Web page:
ORINDA - U.S. Sen. Barbara Boxer had harsh words for an electoral rival and sparse hopes for a quick solution to the Gulf of Mexico oil spill during a Recovery Act victory lap Thursday at the Caldecott Tunnel's fourth-bore dig site.

Boxer, D-Calif., held a news conference outside the tunnel's east portal, on the triangle between Highway 24's lanes. Amid a low roar of passing traffic and construction equipment, she praised the federal government's economic stimulus investment -- $197.5 million, out of a total project cost of about $420 million -- that will create up to 4,500 jobs over the next four years while relieving one of the East Bay's key traffic bottlenecks.

The Recovery Act is "putting Californians to work right here, right now," she said, backed by local officials and about a dozen hard-hatted, reflector-vested construction workers. "We all know how important job creation is in California and right here in the Bay Area."

The campaign of former Hewlett-Packard CEO Carly Fiorina, whom polls show in the lead for the Republican nomination to challenge Boxer in November, issued a statement later Thursday.

"Barbara Boxer's claim to have created jobs in this state would be laughable if the reality of unemployment for millions of Californians were not so devastating," Fiorina spokeswoman Julie Soderlund said, adding Boxer has a track record of voting for higher taxes and bigger government.


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"Nearly 13 percent of Californians are without a job. Her hollow election year grandstanding today underscored that politics are much more her forte than producing actual results -- which probably explains her vulnerable standing in the polls."

Fiorina released a television ad Wednesday mocking Boxer's 2007 identification of climate change as a national security issues. "Terrorism kills, and Barbara Boxer is worried about the weather," Fiorina said in the ad.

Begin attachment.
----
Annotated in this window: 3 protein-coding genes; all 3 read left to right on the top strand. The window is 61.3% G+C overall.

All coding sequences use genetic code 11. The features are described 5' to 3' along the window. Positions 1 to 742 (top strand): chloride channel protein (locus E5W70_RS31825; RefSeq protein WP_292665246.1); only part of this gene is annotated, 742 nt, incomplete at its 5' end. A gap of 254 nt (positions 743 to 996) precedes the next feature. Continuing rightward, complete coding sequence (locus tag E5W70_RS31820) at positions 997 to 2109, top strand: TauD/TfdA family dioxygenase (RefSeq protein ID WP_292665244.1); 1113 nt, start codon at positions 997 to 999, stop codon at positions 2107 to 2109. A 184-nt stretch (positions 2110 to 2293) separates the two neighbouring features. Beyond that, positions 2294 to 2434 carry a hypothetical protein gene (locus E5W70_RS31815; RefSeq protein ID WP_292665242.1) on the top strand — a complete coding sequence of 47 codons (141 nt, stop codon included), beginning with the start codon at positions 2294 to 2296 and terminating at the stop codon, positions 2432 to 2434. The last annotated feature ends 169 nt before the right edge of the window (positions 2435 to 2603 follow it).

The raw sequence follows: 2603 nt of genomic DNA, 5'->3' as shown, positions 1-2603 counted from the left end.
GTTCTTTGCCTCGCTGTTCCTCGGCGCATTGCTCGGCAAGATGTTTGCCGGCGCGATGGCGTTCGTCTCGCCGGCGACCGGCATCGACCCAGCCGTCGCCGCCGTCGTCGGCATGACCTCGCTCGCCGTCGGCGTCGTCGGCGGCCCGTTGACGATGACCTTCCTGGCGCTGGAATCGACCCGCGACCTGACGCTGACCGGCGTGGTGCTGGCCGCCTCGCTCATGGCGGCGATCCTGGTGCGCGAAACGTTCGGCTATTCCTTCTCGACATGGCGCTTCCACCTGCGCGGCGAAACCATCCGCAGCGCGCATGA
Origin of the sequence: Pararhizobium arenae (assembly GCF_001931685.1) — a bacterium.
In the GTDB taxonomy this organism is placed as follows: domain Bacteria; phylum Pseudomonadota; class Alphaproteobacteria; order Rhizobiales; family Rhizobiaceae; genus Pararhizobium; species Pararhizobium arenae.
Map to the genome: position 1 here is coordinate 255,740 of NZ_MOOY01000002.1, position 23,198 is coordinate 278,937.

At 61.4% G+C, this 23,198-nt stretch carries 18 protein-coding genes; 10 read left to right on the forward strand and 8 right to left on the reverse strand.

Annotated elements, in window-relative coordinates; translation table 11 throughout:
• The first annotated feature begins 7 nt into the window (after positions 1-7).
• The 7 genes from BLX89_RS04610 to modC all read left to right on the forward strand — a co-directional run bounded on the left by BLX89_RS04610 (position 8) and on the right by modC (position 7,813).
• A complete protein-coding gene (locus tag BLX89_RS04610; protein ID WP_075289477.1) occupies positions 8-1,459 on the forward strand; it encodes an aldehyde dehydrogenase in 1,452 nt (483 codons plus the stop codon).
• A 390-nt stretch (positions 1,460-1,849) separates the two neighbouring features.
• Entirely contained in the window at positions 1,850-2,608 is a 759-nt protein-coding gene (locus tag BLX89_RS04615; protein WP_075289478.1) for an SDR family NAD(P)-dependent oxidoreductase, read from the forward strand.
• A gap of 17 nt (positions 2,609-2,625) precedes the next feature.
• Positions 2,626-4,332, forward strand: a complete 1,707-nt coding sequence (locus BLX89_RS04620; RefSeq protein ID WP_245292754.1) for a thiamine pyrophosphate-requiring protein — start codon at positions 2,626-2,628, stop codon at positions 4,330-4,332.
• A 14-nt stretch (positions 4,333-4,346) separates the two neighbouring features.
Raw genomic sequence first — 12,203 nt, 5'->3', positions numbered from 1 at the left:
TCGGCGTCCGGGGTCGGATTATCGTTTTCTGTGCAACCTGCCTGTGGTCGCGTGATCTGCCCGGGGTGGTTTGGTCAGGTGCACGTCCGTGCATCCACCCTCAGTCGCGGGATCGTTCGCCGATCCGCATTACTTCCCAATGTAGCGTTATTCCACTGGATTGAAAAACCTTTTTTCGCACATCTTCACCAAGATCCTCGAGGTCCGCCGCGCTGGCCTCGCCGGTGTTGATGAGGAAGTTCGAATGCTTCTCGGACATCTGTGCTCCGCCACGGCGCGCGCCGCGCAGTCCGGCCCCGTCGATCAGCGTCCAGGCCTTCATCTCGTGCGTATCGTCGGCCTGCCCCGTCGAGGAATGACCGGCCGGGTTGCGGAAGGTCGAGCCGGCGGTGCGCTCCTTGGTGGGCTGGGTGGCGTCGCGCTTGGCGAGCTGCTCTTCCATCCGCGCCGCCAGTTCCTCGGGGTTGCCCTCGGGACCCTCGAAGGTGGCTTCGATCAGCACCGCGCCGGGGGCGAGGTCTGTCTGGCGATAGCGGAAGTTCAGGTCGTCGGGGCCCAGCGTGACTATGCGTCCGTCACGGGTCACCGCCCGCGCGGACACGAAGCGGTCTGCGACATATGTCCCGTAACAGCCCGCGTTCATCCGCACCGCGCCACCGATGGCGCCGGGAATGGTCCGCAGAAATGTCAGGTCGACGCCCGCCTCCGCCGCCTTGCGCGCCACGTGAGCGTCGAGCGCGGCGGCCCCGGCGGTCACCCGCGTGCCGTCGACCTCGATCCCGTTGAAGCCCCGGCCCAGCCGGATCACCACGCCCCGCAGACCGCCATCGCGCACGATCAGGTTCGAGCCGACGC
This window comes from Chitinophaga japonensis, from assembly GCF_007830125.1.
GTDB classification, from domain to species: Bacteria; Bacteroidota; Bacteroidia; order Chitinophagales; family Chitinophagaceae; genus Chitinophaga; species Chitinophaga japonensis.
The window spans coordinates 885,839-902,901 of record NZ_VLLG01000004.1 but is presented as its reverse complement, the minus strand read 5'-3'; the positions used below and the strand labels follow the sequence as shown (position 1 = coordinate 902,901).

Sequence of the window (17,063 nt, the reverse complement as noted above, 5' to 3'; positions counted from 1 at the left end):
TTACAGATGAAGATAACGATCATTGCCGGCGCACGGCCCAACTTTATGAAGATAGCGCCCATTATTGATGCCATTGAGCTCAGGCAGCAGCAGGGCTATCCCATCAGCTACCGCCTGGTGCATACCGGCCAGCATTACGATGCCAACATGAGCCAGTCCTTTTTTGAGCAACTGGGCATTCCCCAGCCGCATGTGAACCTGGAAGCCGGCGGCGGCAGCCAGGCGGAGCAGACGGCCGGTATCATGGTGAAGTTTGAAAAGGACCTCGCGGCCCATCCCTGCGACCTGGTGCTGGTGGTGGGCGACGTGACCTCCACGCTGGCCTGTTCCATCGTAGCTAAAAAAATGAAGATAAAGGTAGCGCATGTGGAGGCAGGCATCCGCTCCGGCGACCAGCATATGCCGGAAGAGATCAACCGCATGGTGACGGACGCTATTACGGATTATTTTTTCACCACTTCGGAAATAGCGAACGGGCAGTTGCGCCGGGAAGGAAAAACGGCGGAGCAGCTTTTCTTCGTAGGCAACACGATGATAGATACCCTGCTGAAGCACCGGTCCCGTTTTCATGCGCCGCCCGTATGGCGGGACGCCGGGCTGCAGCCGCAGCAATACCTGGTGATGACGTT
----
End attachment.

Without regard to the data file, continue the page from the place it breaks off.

But Boxer on Thursday said Fiorina is contradicted by military and intelligence experts who say climate-induced crisis could bring political instability and increased terrorist activity worldwide. Fiorina, she noted, presided over a company that did business with Iran, a state sponsor of terrorism; opposes barring gun purchases by people on the "no-fly" list of suspected terrorists; and opposed the Recovery Act, which provided funding for airport security screening and other Homeland Security needs.

"She's very, very weak on terror," Boxer said.

On the BP oil spill now trashing the Gulf of Mexico's ecology and economy, Boxer said President Barack Obama "is really focused on this," with National Guard units and other workers mobilized across four states and a Justice Department investigation underway.

But because BP obtained a drilling permit from the Bush Administration after guaranteeing it could deal with a disaster such as this, "it's very hard for anybody else to jump in and fix the problem," she said. "There's no lack of will or lack of focus but this is BP's misrepresentation" and the company must be held responsible. "We have a lot of reforms to do here."

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